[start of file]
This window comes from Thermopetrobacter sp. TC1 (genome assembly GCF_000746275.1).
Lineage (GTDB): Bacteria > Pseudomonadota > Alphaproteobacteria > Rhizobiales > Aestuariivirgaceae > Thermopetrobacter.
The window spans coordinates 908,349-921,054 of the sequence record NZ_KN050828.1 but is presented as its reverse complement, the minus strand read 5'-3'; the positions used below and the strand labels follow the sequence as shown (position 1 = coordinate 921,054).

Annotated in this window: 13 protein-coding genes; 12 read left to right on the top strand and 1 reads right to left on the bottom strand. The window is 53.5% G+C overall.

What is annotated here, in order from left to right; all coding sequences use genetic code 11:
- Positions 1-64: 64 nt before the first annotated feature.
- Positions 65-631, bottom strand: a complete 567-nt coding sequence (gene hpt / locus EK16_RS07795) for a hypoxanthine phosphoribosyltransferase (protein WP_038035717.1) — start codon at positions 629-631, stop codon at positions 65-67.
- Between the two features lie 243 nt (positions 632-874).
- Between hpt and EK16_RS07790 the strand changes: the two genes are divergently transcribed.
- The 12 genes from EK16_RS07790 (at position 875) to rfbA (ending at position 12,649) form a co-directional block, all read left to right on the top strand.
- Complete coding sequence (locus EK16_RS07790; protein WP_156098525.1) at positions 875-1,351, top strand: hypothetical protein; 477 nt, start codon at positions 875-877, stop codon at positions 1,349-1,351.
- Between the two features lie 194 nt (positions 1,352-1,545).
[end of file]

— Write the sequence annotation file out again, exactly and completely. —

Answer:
This window comes from Thermopetrobacter sp. TC1 (genome assembly GCF_000746275.1).
Lineage (GTDB): Bacteria > Pseudomonadota > Alphaproteobacteria > Rhizobiales > Aestuariivirgaceae > Thermopetrobacter.
The window spans coordinates 908,349-921,054 of the sequence record NZ_KN050828.1 but is presented as its reverse complement, the minus strand read 5'-3'; the positions used below and the strand labels follow the sequence as shown (position 1 = coordinate 921,054).

Annotated in this window: 13 protein-coding genes; 12 read left to right on the top strand and 1 reads right to left on the bottom strand. The window is 53.5% G+C overall.

What is annotated here, in order from left to right; all coding sequences use genetic code 11:
- Positions 1-64: 64 nt before the first annotated feature.
- Positions 65-631, bottom strand: a complete 567-nt coding sequence (gene hpt / locus EK16_RS07795) for a hypoxanthine phosphoribosyltransferase (protein WP_038035717.1) — start codon at positions 629-631, stop codon at positions 65-67.
- Between the two features lie 243 nt (positions 632-874).
- Between hpt and EK16_RS07790 the strand changes: the two genes are divergently transcribed.
- The 12 genes from EK16_RS07790 (at position 875) to rfbA (ending at position 12,649) form a co-directional block, all read left to right on the top strand.
- Complete coding sequence (locus EK16_RS07790; protein WP_156098525.1) at positions 875-1,351, top strand: hypothetical protein; 477 nt, start codon at positions 875-877, stop codon at positions 1,349-1,351.
- Between the two features lie 194 nt (positions 1,352-1,545).